Note to readers: If the terminology is overwhelming, you’re not alone. I had to ask repeated questions, correct spelling, and what-the-heck-is-that queries all afternoon.

To continue: “You see, a nuclear blast is slow, in milliseconds, whereas gamma and x-rays are nanoseconds. Comparatively speaking, the blast is a stick-shift four cylinder Chevy versus a gamma ray Lamborghini. It’s detonated remotely; people are 20 to 30 miles away. Las Vegas felt the detonations and they were 100 miles away. The nukes we detonated were not full blown warheads, only one or two kilotons, instead of 100s of kilotons. By comparison, the atom bombs dropped on Hiroshima and Nagasaki in WWII were about 25 kilotons.”

When asked about radiation contamination in both cities, Dick replied, “Immediate radiation sickness for days to weeks. Years went by before the radiation dissipated, so long term illness was a factor. They really didn’t understand the long term affects back then.”

Now a Major, Dick Rene reported to the Command and Staff School in Montgomery, Alabama. “Well, of all things, I ran into a fraternity brother, a fellow ‘Vandal’ from Idaho who joined the Navy. Scotty served three tours in Vietnam as a fighter pilot. Quite honestly, as the wife or kids could verify, Scotty and I partied a bit too much in Montgomery, but it sure was fun.”

After Alabama came the Pentagon. “I worked as a program monitor, providing justification for programs to Congress. There was a lot of interest in Congress at the time because we were developing counter measures against the Soviet ABM system. I accompanied the generals to Congressional briefings many times; in fact, they usually wanted me to answer the tough questions. Near the end of my tour I briefed one committee myself. Senator and former Presidential candidate Barry Goldwater sat on the committee. One time he asked me a question; I said, ‘I’ll take that for the record, Senator,’ then he smiled and replied, “Now you’re getting smart, Major.”

After attending a six month DOD Defense Management Course to train as a program manager for R&D (research and development) programs, Dick Rene, now a Lt. Col., reported back to Norton AFB to work on the new Peacekeeper ballistic missile program. As system engineer, Dick kept track of all missile requirements and performance capabilities, as well as briefing the General in charge of the project. “We called it the MX missile system. It was the system that broke the Soviet’s back. It could carry 10 warheads and was accurate enough to knock out a silo with one burst. I ended up as the program manager, plus received a promotion to full Colonel.”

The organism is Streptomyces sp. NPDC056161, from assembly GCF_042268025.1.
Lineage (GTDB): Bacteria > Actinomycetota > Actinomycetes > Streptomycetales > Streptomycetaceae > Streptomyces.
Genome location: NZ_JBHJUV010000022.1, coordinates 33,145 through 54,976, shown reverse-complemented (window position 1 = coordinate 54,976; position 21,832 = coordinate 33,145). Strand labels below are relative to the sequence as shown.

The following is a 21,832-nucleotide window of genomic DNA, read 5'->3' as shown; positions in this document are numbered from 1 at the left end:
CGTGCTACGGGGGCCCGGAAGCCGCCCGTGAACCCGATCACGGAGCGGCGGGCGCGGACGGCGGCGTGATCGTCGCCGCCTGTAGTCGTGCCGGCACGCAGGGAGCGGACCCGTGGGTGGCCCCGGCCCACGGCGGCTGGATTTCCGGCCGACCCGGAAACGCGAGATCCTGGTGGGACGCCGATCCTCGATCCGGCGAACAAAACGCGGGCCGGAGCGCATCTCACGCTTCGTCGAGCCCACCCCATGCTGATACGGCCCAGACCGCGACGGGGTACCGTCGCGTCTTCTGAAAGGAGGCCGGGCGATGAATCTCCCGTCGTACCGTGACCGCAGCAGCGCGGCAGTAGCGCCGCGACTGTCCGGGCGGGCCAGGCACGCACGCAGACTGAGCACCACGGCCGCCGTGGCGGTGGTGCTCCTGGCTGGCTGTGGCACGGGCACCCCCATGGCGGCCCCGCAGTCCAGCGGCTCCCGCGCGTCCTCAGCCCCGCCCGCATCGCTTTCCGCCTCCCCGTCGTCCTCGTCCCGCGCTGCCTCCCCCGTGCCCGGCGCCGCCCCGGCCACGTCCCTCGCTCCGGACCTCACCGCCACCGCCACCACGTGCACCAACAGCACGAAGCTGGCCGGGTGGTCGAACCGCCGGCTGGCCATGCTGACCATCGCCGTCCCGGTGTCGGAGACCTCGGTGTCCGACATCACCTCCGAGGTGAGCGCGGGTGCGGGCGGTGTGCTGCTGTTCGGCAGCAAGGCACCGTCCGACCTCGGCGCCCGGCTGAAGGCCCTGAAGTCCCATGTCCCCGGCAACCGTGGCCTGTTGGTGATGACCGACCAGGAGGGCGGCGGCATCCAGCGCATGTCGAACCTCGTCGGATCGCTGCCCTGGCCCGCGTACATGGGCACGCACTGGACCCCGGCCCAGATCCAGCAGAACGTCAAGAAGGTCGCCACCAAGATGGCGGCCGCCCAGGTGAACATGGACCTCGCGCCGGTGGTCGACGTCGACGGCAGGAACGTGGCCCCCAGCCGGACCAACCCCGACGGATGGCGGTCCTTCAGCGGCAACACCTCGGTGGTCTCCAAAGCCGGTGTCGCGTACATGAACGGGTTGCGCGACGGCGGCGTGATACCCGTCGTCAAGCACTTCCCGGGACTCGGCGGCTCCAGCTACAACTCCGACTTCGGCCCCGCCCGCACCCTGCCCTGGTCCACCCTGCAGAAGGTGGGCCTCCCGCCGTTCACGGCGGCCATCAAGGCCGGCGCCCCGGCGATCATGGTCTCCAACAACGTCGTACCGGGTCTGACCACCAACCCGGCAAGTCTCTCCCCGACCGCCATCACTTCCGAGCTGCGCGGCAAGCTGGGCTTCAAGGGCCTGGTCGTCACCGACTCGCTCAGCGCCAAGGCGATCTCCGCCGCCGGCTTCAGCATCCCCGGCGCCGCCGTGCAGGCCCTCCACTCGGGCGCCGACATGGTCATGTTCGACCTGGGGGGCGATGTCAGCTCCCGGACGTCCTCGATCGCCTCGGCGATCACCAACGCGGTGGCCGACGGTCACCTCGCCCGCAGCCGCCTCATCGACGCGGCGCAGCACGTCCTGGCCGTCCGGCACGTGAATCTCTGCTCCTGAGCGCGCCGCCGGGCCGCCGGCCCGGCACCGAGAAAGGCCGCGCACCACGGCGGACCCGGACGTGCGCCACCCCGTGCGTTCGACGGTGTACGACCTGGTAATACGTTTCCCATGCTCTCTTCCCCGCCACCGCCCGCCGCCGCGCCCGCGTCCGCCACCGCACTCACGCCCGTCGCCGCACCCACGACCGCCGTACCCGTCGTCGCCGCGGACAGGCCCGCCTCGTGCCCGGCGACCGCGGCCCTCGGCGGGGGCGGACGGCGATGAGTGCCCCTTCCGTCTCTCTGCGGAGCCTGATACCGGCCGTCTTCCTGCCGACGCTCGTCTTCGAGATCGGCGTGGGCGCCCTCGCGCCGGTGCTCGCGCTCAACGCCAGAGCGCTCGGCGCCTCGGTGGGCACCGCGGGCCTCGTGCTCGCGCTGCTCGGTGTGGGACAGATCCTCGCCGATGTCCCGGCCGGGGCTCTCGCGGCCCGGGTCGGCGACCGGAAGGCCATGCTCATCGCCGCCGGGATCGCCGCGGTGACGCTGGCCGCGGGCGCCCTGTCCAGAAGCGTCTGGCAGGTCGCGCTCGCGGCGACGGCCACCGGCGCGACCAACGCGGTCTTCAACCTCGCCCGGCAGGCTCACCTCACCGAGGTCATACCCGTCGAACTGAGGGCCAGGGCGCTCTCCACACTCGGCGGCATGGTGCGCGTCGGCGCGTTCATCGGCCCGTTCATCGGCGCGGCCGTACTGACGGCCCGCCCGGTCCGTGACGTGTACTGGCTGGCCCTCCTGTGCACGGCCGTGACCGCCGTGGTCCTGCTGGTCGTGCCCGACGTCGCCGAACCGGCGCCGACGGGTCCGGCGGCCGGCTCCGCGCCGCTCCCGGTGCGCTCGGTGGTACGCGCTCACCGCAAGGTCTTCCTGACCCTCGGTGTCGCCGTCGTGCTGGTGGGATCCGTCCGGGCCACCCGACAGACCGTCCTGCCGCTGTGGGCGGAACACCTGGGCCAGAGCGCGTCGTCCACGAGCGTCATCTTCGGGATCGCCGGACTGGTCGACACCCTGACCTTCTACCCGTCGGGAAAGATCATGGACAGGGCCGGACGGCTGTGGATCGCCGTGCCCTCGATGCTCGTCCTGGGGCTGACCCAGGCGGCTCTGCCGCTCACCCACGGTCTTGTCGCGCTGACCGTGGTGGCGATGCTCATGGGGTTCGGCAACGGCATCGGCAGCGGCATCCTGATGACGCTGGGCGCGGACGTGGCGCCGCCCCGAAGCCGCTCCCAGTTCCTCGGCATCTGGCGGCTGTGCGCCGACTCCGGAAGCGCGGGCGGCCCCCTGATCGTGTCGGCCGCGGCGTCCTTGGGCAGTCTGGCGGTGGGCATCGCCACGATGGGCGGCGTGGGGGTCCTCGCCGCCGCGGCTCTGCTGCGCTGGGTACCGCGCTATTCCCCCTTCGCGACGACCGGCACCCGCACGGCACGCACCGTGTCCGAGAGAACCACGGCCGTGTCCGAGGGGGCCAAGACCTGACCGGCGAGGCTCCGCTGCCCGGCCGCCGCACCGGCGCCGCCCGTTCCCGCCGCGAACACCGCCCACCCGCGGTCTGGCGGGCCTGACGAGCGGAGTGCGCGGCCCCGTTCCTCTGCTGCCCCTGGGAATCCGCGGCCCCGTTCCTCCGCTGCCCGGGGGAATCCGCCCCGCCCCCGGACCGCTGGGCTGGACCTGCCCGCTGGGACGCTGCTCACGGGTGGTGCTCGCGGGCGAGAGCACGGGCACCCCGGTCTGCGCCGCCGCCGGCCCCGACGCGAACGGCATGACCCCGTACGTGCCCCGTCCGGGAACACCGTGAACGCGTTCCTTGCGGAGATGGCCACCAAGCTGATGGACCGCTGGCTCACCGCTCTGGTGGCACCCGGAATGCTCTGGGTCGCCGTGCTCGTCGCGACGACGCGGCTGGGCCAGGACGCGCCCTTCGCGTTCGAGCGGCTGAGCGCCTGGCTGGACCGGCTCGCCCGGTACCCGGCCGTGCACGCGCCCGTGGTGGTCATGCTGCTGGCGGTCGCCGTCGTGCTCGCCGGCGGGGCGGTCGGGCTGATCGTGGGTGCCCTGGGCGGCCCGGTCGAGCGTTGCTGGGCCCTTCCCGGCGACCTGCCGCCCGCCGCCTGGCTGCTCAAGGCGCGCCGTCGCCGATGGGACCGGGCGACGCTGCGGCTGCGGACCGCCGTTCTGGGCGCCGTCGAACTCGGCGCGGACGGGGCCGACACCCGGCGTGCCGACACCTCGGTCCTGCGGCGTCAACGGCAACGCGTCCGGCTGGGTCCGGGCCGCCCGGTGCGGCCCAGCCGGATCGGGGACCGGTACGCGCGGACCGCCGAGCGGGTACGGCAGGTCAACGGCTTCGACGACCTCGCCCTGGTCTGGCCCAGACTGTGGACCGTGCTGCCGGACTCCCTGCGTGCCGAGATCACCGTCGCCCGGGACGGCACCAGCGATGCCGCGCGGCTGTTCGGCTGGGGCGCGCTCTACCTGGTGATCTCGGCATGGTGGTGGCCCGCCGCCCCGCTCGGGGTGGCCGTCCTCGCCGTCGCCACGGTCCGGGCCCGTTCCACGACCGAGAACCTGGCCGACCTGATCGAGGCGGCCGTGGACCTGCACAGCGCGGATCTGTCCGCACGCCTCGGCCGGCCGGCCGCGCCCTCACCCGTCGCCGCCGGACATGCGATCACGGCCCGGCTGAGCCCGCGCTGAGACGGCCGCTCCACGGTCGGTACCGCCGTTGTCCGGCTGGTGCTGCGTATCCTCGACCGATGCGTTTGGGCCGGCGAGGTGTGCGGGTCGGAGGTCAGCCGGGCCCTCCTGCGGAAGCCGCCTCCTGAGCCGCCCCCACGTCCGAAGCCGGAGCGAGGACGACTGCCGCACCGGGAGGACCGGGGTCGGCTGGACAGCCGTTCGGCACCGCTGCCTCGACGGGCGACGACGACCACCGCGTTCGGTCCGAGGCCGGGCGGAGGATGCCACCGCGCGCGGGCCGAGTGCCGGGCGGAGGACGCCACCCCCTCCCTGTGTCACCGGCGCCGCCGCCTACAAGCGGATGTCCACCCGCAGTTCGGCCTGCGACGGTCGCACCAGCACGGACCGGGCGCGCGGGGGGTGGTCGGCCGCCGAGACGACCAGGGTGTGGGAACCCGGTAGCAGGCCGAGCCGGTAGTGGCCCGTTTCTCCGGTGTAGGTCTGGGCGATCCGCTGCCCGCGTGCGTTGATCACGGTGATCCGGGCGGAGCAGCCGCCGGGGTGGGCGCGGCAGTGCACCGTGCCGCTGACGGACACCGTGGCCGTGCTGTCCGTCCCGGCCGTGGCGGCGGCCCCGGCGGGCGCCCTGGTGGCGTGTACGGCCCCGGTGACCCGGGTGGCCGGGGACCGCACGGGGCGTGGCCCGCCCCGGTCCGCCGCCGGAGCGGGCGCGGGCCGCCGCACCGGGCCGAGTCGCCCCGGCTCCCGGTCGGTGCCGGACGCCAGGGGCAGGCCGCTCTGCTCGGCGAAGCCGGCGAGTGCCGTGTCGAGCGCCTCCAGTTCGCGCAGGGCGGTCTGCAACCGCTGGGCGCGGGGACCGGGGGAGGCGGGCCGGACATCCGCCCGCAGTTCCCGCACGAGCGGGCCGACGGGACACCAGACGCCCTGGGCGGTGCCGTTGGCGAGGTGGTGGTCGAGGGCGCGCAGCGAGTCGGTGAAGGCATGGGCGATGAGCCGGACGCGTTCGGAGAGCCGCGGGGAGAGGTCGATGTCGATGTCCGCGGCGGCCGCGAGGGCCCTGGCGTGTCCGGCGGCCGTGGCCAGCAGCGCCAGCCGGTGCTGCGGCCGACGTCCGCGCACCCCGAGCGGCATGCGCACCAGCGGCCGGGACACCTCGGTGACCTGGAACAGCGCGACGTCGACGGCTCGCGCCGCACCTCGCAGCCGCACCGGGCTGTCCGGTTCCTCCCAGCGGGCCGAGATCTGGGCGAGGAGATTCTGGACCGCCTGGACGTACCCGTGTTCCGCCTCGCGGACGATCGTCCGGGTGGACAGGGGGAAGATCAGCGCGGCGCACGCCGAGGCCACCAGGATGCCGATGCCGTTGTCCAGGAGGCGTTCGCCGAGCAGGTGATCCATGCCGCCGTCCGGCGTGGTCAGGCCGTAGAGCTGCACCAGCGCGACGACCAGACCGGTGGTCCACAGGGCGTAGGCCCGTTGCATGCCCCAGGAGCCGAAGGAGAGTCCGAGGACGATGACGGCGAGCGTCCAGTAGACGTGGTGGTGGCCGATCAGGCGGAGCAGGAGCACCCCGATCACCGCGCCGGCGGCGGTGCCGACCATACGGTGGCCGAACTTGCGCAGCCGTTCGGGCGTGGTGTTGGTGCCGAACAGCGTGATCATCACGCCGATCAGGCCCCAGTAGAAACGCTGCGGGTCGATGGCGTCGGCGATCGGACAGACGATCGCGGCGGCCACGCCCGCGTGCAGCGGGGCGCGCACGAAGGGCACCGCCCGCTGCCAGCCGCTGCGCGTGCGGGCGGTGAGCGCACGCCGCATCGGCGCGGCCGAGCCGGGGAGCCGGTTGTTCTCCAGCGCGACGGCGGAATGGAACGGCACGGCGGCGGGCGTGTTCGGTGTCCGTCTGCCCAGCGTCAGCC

The MX program was the first fully successful Department of Defense project. Dick recalled, “Our first 17 R&D tests were totally successful, number 18 had a guidance problem, but 19 and 20 were successful. I believe that to be one heck of an accomplishment in ballistic missile development.”

When he was asked to return to the Pentagon with ‘a good chance’ of obtaining the star of a Brigadier General, Dick recalls his decision: “There wasn’t a guarantee I’d see that star so I decided retirement was the best option.”
Colonel Dick Rene retired from the Air Force in 1987.

Future civilian employment included opening an office for Titan Missile System in Denver and launching missiles for the Xontech Company.

His final thoughts: “The Cold War was essentially a costly technology race between America and the Soviet Union. We won the race, and won the Cold War. God forbid the world sees a nuclear war. I know the massive power to be unleashed; there would not be anything left for the human race. A nuclear winter would block out the sun for at least a year.”

“Iran is more dangerous to Europe than us, at least for now. If Iran is allowed to continue, their ballistic missiles will eventually evolve with enough range to hit America. I hear talk about suitcase bombs, well, it could be a reality, but they would be used to create panic more so than destruction. Radiation would be confined to the size of a football field, but again, panic is the hazard. And Armageddon? Well, it’s scary when people are radical enough to send kids with suicide vests or vehicles to blow up innocent people, including themselves. That takes a really sick mind.”

“Russia and America are still the big cheeses with big nukes, but China is coming on strong. As for me, I’ve enjoyed my career and I miss it. I still regret not being a fighter pilot, but in truth not being a fighter pilot during the Vietnam War most likely saved my life.”

Pete Mecca is a Vietnam veteran, columnist and freelance writer. You can reach him at or